Galway and Limerick take 2018 Poc Fada titles

There were a few quare looks from locals in Kirchberg, Austria venue for the 2018 Today FM Topflight ski extravaganza, as men and women from the 4 provinces headed into the Alps bedecked in their intercounty GAA colours armed with ash sticks.

We were trying to explain what Poc Fada meant but it was hard enough for the poor Austrians to understand the english with an Irish accent, and admittedly a few had to be convinced that it wasn't a term of abuse being thrown at them by the visiting holidaymakers.

Those up on their ancient Irish history and folklore would have known that the camán and sliothar are embedded in our DNA along with the story of Setanta killing the hound from before history was even written down.

History was made in the 2018 staging of the event with camogie participants outnumbering their male counterparts.

The best of the hurlers out of Portumna's Canning family (according to Ollie himself) was this year's VIP guest and camogie winner Niamh Richardson from the Murroe/Boher club in Limerick struggled to contain her emotions when she caught sight of the impressive winners trophy as you can tell here.  

Delight for the Boher woman who has a new claim to fame and is parking the previous one which involved putting Dancing With The Stars performer and former All Ireland winning Cork senior camogie captain Anna Geary in her back pocket for a full match. (Note this has not been independently verified, but we are sure Niamh wouldn't pull the wool over our eyes.)

Under the watchful eye of Clare woman and tournament organiser Edwina Gore, Ann O Driscoll from Moate in County Westmeath drove it further than Ollie Cannings ceremonial starting puc to take third, and Rachel Phelan from Ballyhale nearly won it, but no one could get to within an asses roar of the camogie winner.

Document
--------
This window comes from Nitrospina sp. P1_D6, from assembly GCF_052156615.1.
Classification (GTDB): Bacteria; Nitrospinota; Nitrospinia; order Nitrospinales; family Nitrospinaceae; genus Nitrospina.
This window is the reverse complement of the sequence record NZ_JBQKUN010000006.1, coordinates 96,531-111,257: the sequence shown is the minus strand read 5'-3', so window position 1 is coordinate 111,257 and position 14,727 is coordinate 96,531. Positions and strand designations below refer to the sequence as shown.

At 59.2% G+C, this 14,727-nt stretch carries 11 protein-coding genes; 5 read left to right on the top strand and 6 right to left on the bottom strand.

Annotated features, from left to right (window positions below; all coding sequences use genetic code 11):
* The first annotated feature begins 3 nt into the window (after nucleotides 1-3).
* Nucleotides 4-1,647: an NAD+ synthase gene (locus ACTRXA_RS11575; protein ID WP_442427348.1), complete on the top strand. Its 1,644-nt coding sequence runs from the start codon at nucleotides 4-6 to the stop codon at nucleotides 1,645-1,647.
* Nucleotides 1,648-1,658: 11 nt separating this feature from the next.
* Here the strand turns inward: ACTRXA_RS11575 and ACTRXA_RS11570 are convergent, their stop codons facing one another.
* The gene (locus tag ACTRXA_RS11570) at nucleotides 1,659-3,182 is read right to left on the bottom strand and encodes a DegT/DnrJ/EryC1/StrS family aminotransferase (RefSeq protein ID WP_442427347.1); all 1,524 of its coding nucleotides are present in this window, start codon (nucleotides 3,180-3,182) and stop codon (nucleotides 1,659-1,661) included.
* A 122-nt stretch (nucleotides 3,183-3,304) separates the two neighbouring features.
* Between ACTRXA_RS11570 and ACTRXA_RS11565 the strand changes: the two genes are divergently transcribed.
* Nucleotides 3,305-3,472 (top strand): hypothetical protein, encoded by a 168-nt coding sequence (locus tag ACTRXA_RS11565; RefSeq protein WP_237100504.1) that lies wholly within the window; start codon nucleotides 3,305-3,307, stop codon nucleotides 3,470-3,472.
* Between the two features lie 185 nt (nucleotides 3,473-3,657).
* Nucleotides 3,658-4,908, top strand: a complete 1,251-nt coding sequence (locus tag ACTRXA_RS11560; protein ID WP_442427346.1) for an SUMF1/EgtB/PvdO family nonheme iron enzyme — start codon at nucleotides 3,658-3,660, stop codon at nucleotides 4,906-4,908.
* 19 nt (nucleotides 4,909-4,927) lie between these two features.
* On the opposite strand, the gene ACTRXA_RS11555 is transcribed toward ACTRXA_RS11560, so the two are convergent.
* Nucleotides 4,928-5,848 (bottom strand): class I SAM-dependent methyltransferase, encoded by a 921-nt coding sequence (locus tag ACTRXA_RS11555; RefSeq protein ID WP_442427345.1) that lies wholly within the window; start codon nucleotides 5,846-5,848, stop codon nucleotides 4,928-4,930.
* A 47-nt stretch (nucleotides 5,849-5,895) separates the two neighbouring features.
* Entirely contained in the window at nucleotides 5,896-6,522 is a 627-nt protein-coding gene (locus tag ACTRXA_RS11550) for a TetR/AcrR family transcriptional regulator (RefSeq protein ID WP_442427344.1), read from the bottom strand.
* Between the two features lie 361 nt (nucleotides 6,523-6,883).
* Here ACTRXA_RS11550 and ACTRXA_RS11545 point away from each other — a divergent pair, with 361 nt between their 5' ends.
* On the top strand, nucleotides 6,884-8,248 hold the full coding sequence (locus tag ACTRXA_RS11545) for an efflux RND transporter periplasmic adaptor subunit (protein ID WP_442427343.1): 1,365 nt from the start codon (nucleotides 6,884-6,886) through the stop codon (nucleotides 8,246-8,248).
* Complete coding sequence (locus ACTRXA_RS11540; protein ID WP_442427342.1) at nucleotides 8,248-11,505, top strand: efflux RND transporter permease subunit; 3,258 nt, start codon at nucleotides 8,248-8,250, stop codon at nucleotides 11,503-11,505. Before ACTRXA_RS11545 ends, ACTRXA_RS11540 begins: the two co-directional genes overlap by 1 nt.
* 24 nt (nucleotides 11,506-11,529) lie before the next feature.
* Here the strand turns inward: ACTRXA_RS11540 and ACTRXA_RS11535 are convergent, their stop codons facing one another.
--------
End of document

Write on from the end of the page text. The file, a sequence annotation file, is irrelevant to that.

Corann Ian Ó Dhemsigh for the hurling title is staying in Galway this year, but not in Carnmore.

The groupies were quick to offer chomhgairdeachas to Patrick Kelly from Salthill in Gallimh, who took the 2018 winners medal with a great 70 yard strike. Despite a stewards inquiry over heating the sliothar on the radiator of his hotel room beforehand, the result was allowed stand.

There was heartbreak for defending champion Paddy O Connell, for whom this year the one man one strike rule didn't work and he didnt quite connect sweetly enough to secure his third title in a row.

It was clear the standard this year was going to be high when Cathal McKeown from Cullyhanna in County Armagh set a great distance to beat with his opening shot, despite telling me in advance that his only previous on pitch experience was playing the first half of a junior b game once because numbers were low.

There was a good showing from Louis Everard from Moyne Templetuohy who held the lead before third placed Michael Kearney from Roscommon stepped up to nudge in front but the bearded Premier man soon got over his disappointment joking with friends after the event with a series of great one liners that didn't get approved by our solicitors in time for inclusion in this article.

Michael Kearney quietned a few of the sniggering smart alecs from the more traditional hurling countys as he called on his experience as a Nicky Rackard winner and having played Shinty for Ireland to drive it high into the Austrian sky.

He watched the ball fly through the air like a parent willing their child into taking their first steps.

It looked like Kilkenny man Martin Holohan from Castlecomer might make up for Brian Cody's recent Walsh Cup final defeat to new nemesis Davy Fitzgerald when he hit the front but Patrick Kelly ended the contest when he stepped up.

Unusually for the Cats, the Kilkenny man was happy enough with the runners up spot but any medal is probably highly prized on noreside right now.

Many of the participants were realistic enough to acknowledge the only All Ireland titles they would be in contention for would be for alcohol consumption, but on public health and safety grounds thats unlikely to be added to the 2019 Today FM itinerary.

My favorite claim to fame was from Stephen O Sullivan who was an unused sub in the 1992 North Kerry under 12 hurling championship final.

Despite this photo suggesting other wise, Stephen was not injured in going for gold.

Well done to Today FM videographer and shooter extraordinaire Peter Cooney who has both captured the essence of the event and armed himself with a few useful hurling phrases for when he finds himself in the company of any 'fans of the small ball' in future.

Snaps by official photographer to the Poc Fada tournament Peter Chatham of Topflight who might have a full time career in photography in the offing.